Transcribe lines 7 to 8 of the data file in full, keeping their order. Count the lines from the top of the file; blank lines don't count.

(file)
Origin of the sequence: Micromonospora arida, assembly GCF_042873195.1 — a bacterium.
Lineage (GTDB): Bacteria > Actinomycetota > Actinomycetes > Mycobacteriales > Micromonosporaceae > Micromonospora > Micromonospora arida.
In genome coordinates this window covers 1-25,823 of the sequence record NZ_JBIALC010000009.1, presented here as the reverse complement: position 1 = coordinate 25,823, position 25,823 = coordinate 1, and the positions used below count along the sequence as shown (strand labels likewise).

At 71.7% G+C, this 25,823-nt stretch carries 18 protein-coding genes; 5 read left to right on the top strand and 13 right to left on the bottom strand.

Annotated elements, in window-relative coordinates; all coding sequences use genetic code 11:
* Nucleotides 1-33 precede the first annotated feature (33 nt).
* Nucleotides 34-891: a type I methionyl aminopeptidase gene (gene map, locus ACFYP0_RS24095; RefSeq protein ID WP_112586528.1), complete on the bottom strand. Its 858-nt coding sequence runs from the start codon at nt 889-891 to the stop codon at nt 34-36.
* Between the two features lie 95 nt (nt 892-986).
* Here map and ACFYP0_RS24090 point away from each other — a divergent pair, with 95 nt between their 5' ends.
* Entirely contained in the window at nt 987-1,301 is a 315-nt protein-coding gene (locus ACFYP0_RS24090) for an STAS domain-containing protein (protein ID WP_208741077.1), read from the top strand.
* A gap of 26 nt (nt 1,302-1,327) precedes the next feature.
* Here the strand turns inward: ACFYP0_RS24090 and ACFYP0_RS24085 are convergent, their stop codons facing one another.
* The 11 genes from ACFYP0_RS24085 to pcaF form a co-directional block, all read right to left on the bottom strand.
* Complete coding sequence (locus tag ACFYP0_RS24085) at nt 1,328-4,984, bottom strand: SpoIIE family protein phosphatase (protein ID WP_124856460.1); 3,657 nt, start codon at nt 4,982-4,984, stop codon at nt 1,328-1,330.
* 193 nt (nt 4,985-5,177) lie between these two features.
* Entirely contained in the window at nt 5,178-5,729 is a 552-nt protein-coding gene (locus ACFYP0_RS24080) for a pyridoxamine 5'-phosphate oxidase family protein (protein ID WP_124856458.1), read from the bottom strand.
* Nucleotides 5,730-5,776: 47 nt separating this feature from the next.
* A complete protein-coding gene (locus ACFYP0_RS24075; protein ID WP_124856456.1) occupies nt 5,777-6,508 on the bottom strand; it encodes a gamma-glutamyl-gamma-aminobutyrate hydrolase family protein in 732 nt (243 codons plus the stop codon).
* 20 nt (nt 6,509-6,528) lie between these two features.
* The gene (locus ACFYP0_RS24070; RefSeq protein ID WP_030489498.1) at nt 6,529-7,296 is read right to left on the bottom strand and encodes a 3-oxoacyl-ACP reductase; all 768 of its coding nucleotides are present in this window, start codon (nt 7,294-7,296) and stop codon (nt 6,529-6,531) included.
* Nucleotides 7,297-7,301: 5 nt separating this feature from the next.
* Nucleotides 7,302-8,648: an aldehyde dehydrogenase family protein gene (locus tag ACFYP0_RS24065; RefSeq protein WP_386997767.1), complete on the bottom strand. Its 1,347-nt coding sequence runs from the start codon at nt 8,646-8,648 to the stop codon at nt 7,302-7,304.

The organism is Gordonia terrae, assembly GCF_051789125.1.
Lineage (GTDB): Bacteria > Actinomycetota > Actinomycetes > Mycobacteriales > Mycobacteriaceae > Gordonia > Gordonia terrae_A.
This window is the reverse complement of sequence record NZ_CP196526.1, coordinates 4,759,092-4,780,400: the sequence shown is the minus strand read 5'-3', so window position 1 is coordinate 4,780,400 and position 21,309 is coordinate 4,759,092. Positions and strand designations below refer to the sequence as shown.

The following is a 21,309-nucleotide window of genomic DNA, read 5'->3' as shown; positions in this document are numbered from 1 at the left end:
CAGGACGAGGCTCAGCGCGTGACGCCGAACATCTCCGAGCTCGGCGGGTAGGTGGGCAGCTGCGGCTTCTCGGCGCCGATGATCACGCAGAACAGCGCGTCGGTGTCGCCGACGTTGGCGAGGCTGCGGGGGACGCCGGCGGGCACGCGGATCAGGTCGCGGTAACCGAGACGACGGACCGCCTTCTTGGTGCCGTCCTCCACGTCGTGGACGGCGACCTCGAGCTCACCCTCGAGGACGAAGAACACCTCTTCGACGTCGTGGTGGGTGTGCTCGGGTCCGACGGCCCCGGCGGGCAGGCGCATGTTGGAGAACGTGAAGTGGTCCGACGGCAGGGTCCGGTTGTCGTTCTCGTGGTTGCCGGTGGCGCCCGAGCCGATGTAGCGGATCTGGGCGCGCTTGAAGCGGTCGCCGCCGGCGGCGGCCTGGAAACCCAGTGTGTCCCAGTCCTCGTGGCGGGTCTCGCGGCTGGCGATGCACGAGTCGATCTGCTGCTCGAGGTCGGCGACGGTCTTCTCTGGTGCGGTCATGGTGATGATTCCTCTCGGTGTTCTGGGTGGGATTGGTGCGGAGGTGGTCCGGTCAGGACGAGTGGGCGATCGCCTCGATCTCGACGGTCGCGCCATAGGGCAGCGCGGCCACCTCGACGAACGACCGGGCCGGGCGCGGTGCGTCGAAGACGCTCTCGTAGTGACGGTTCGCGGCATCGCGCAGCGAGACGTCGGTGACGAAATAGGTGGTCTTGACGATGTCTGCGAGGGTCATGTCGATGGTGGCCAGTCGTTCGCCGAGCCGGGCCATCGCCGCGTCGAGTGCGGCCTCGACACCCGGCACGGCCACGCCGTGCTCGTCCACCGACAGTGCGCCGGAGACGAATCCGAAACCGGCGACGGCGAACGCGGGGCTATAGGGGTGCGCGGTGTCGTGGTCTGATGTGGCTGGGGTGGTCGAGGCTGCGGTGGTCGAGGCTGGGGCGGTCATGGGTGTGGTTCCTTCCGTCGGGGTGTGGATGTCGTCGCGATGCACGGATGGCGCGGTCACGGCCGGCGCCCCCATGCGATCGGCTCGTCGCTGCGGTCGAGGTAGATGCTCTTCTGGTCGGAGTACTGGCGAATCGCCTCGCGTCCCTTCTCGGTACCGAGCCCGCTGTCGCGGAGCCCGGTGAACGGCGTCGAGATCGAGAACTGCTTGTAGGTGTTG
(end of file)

* Nucleotides 34-891: a type I methionyl aminopeptidase gene (gene map, locus ACFYP0_RS24095; RefSeq protein ID WP_112586528.1), complete on the bottom strand. Its 858-nt coding sequence runs from the start codon at nt 889-891 to the stop codon at nt 34-36.
* Between the two features lie 95 nt (nt 892-986).